Unraveling the relationship between plant species and physicochemical properties on rhizosphere and rhizoplane fungal communities in alpine wet meadows

Awais Iqbal, Muhammad Maqsood Ur Rehman, Muhammad Usman, Wasim Sajjad, Jiahuan Niu, Abraham Allan Degen, Muhammad Rafiq, Zhanhuan Shang

Research output: Contribution to journalArticlepeer-review

Abstract

Background: Wet meadows, a type of wetland, are impacted by significant climate fluctuation and human activity, impacting soil microorganisms that play an essential role in ecosystem processes. Understanding the underlying ecological mechanisms and processes of wet meadows depends on the fungal communities associated with the plant roots. We used Illumina MiSeq profiling for amplicon sequencing to determine how environmental factors and elevation affect the fungal communities of the rhizosphere and rhizoplane related to three plant species, Cremanthodium ellisii, Cremanthodium lineare, and Caltha scaposa, in alpine wet meadows. Results: The phyla Ascomycota and Basidiomycota dominated the rhizosphere (54.5% and 20.9%) and rhizoplane (51.6% and 36.4%), while the predominant fungal genera in the rhizosphere and rhizoplane were Unclassified fungi, Unclassified Ascomycota, Pseudeurotium, Tetracladium, Vishniacozyma, Rhodotorula, Cadophora, and Penicillium. Mantel test and network analysis revealed that the soil water content (SWC), soil organic carbon (SOC), and total nitrogen (TN) were the primary drivers of fungal communities. However, the influence of microbial biomass C (MBC), pH, microbial biomass N (MBN), and elevation varied. Stochastic assembly processes were dominant in both rhizosphere and rhizoplane fungal communities. FUNGuild functional prediction revealed site-specific variation in the trophic level and guild of plant-root-associated fungal communities. The rhizosphere contained 58.5% saprotrophs, 11.7% pathotrophs, and 12.6% symbiotrophs. In addition, 60.4% of the observed OTUs were arbuscular mycorrhizae, 13.2% were endophytes, 20.9% were ectomycorrhizae, and 1.09% were orchid mycorrhizae. The rhizoplane comprised 51.3% of OTUs linked with saprotrophs, 13.9% with pathotrophs, and 7.92% with symbiotrophs. Moreover, 36.1% of OTUs represented arbuscular mycorrhizae, 25.0% were endophytes, 30.6% were ectomycorrhizae, and 2.77% were ascribed to orchid mycorrhizae in the rhizoplane. The abundance of saprotrophs and pathotrophs in the rhizosphere was highest in C. ellisii at SI and SIII, while symbiotrophs were highest in C. lineare at SIII. Similar variations among the plant species and sites were observed in the fungal functional groups (guilds). Conclusions: It was concluded that although root compartments significantly influenced the fungal communities in the rhizosphere and rhizoplane, environmental factors and plant types exhibited distinct effects. This study explains how physicochemical properties, plant species, and sites can alter the overall structure and functional repertoire of fungal communities in alpine wet meadows. Graphical Abstract: [Figure not available: see fulltext.]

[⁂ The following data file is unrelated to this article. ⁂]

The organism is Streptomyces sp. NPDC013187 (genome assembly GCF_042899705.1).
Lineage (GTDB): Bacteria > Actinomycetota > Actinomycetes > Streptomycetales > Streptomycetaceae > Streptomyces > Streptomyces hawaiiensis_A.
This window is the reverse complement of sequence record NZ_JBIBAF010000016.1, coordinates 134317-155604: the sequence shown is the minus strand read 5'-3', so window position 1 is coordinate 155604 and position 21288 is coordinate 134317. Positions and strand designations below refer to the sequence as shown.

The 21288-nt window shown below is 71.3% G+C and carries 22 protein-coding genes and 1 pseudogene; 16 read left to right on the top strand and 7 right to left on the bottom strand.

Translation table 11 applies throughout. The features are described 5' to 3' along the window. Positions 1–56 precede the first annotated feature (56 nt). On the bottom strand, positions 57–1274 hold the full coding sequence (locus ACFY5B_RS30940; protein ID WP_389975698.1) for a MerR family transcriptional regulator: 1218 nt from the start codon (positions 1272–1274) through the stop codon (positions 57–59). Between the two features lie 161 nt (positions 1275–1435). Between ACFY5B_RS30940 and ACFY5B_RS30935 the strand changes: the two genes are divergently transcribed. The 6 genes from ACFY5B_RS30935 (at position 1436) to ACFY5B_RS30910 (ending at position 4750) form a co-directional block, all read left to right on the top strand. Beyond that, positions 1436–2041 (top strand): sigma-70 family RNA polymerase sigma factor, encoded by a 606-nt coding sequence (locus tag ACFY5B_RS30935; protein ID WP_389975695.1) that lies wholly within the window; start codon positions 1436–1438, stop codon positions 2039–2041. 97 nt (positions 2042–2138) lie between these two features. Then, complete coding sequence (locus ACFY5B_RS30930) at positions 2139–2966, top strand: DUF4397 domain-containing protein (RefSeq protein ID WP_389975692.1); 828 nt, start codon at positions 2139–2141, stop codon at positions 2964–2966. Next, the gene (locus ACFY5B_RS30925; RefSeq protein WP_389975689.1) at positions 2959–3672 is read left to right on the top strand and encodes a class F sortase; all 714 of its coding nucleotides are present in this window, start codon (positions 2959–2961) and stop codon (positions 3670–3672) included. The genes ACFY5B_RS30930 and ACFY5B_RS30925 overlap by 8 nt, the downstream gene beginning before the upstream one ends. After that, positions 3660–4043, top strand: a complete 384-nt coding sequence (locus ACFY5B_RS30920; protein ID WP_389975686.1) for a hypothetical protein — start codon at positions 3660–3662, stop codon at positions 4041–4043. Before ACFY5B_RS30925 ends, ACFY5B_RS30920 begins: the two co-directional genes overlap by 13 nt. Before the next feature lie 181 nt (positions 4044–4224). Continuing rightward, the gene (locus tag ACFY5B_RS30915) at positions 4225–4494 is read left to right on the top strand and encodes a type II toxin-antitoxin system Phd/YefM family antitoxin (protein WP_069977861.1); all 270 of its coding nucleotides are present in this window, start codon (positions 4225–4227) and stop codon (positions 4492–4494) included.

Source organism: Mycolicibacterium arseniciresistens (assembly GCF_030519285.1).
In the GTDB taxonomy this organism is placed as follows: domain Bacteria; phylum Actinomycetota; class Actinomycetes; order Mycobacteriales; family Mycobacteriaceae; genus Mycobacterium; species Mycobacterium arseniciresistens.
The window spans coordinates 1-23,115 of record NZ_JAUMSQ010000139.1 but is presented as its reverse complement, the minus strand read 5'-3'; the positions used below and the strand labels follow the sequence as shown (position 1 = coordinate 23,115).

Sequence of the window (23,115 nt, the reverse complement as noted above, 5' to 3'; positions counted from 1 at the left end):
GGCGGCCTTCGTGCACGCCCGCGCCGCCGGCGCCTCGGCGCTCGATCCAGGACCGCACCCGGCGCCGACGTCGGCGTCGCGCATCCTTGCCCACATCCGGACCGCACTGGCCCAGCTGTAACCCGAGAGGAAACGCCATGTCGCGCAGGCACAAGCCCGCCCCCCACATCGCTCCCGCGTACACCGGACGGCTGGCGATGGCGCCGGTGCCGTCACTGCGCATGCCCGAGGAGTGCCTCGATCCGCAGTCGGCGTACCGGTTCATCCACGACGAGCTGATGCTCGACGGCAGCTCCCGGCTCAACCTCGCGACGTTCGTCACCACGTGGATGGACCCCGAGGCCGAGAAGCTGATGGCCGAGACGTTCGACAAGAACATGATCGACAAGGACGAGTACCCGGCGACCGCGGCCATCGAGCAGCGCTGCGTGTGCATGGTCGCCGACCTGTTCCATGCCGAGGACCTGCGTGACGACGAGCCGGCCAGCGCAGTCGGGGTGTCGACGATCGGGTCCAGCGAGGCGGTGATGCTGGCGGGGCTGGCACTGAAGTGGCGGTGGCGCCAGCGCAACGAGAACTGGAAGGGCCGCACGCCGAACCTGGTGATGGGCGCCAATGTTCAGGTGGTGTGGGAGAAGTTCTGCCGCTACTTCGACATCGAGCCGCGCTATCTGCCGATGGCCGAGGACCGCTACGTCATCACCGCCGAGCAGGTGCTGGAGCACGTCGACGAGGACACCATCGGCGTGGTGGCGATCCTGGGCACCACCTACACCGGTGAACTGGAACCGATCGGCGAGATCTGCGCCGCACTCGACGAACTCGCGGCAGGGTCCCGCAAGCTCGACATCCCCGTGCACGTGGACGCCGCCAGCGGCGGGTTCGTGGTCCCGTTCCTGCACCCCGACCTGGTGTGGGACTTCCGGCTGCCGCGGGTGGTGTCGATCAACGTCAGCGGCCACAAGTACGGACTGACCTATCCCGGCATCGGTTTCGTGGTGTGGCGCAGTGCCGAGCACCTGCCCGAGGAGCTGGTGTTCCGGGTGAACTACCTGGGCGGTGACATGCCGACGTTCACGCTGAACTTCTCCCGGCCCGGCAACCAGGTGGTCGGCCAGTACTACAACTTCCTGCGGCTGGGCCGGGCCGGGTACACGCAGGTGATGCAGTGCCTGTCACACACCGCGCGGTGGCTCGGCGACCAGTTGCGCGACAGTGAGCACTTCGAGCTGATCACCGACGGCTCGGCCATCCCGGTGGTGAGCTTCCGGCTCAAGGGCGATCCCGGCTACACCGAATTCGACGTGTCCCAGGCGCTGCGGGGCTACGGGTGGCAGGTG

Original languageEnglish
Article number115
JournalEnvironmental Sciences Europe
Volume35
Issue number1
DOIs
StatePublished - 1 Dec 2023

Keywords

  • Fungal community
  • FUNGuild
  • Rhizoplane
  • Rhizosphere
  • Wet meadow

ASJC Scopus subject areas

  • Pollution

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